Nezam od-Din Ubeydollah Zâkâni (Persian: خواجه نظامالدین عبیدالله زاکانی), or simply Ubayd-i Zākāni (Persian: عبید زاکانی c. 1300 – 1371 CE), was a Persian poet and satirist of the 14th century (Timurid Period) from the city of Qazvin. He studied in Shiraz, Iran under the best masters of his day, but eventually moved back to his native town of Qazvin. He however preferred Shiraz to Qazvin, as he was a court poet in Shiraz for Shah Abu Ishaq, where a young Hafez was present as well.
His work is noted for its satire and obscene verses, often political or bawdy, and often cited in debates involving homosexual practices. He wrote the Resaleh-ye Delgosha, as well as Akhlaq al-Ashraf ("Ethics of the Aristocracy") and the famous humorous fable Masnavi Mush-O-Gorbeh (Mouse and Cat), which was a political satire. His non-satirical serious classical verses have also been regarded as very well written, in league with the other great works of Persian literature. He is one of the most remarkable poets, satirists and social critics of Iran (Persia), whose works have not received proper attention in the past. His books are translated into Russian, Danish, Italian, English, and German (by Joachim Wohlleben, 2009: seemingly the first translation of the complete work into a Western language).
While pursuing his studies in Shiraz Ubayd became one of the most accomplished men of letters and learning of his time, acquiring complete proficiency in every art, and compiling books and treatises thereon. He subsequently returned to Qazvin, where he had the honour of being appointed to a judgeship and was chosen as the tutor and teacher of sundry young gentlemen. At that time the Turks in Persia had left no prohibited or vicious act undone, and the character of the Persian people, by reasons of association and intercourse with them, had become so changed and corrupted that 'Ubayd-i-Zakani, disgusted at the contemplation thereof, sought by every means to make known and bring home to them the true conditions of affairs. Therefore, as an example of the corrupt morals of the age and its people, he composed the treatise known as Akhlaq-i-Ashraf (Ethics of the Aristocracy), which was not intended as mere ribaldry, but as a satire containing serious reflections and wise warnings. So, likewise, in order to depict the level of intelligence and degree of knowledge of the leading men of Qazwin each one of whom was a mass of stupidity and ignorance, he included in his Risala-i-Dilqusha (Joyous Treatise) many anecdotes of which each contains a lesson for persons of discernment.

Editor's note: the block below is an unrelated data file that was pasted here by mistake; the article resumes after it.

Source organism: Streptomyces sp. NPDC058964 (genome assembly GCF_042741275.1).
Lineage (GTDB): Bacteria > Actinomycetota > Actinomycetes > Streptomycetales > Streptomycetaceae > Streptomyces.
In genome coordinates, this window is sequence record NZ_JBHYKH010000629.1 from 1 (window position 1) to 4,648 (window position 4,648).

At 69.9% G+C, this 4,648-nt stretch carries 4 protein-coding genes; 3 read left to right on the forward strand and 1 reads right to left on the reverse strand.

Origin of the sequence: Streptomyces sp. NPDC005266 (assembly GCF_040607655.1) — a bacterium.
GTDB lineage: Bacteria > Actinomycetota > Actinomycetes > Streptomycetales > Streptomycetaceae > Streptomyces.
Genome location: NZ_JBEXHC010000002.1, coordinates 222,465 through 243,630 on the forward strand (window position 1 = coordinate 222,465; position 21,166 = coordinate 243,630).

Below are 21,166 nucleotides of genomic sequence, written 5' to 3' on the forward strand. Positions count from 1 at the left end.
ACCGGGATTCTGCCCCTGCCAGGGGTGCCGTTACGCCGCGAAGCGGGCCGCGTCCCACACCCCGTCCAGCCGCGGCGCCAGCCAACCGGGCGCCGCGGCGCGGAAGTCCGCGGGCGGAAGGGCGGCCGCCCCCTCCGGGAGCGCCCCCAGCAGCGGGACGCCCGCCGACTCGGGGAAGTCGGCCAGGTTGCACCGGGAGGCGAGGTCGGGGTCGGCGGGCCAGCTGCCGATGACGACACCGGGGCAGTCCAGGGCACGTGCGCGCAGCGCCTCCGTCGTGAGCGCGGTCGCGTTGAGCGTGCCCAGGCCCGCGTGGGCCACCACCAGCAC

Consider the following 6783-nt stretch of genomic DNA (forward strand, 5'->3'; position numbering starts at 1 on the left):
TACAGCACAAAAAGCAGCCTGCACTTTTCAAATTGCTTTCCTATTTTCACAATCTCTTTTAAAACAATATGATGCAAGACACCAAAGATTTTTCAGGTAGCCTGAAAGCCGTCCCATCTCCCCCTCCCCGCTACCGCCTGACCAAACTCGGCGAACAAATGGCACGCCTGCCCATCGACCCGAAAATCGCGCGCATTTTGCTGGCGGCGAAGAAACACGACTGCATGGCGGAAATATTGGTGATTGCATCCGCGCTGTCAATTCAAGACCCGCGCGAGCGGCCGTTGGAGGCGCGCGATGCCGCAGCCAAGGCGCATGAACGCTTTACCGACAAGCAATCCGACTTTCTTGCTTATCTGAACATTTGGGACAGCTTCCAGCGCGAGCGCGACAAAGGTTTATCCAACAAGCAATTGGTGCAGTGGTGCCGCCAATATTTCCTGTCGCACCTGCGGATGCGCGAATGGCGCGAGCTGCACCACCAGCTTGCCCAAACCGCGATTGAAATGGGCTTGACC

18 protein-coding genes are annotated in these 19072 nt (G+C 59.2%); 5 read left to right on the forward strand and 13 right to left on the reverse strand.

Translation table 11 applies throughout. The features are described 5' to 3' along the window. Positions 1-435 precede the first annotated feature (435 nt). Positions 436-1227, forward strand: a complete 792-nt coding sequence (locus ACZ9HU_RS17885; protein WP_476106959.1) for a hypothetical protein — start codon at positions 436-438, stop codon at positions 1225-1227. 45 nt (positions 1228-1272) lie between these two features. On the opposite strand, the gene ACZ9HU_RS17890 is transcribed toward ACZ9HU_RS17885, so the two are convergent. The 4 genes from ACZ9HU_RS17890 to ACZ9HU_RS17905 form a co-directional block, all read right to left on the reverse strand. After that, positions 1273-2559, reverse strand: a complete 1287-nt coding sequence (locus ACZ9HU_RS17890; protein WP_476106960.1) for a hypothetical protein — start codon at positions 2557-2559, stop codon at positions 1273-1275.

As a measure of his accomplishments, experience, learning and worldly wisdom, his Risala-i-Sad (Tract of a Hundred Counsels) and his Ta'rifat (Definitions) are a sufficient proof. Moreover he composed a treatise 'Ilm-i-Ma'ni u Bayan (Rhetoric) which he desired to present to the King. The courtiers and favorites, however, told him that the King had no need for such rubbish. Then he composed a fine panegyric, which he desired to recite, but they informed him that His Majesty did not like to be mocked with the lies, exaggerations and fulsome flattery of poets. Thereupon 'Ubayd-i-Zakani said, 'In that case I, too, will pursue the path of impudence, so that by these means I may obtain access to the King's most intimate society, and may become one of his courtiers and favorites', which he accordingly did.
Then he began recklessly to utter the most shameless sayings and the most unseemly and extravagant jests, whereby he obtained innumerable gifts and presents, which none dared to pose and contend with him. Thus 'Ubayd-i-Zakani a serious writer, a moralist and a panegyrist was compelled by circumstances to become a ribald satirist.
The most striking feature of the serious poems of 'Ubayd-i-Zakani is the constant references to Fars and its capital Shiraz, which evidently held the affection of the poet far more than his native city of Qazvin.
Ubayd wrote religious poems, praise of God, the Prophet and the Four Rashidun Caliphs; but he neither claimed nor desired to lead a virtuous life.
Poverty and debt were the usual lots of 'Ubayd.
Because of the ribald and often homoerotic quality of his verse, he has been widely censored: "The majority of both the originals and the translations of the raunchy poetry of the bawdy bard, Obeid-e Zakani ... either bowdlerize or omit the "naughty" words with coy little dashes to indicate the lacunae which the knowledgeable reader may furnish by inference." This is held to be the result of Orientalist scholars attempting to glorify Eastern cultures, who refused to translate verse with homoerotic references or changed the sex of the beloved to female. Article by Anthony Shay
Transliterations of his name
- 'Ubaydī Zākānī
- 'Ubaydii Zaakaanii
- 'Ubaydï Zäkänï
- 'Ubaydi Zakani
- Obeid Zakani
- Obeid Zàkàni
- Obeid-e Zakani
- 'Obeid e Zakani
- 'Obeid-e Zâkâni
- Obeyd-e Zākāni
- Nejam od-Din Obeyd-e Zākāni
- Nezam al-din 'Obeid Allah Zakini
- Ibn-i-Yamin (d. 1345 A.D.)
- Khwaju of Kirman (d. 1352 A.D.)
- Salman of Sawa (d. 1378 A.D.)
- 'Hafiz of Shiraz (d. 1389 A.D.)
- Mulla Abdur Rahman Nuru'd-Din Jami (15th century)
- E.G. Browne. Literary History of Persia. (Four volumes, 2,256 pages, and twenty-five years in the writing). 1998. ISBN 0-7007-0406-X
- Jan Rypka, History of Iranian Literature. Reidel Publishing Company. 1968 OCLC 460598. ISBN 90-277-0143-1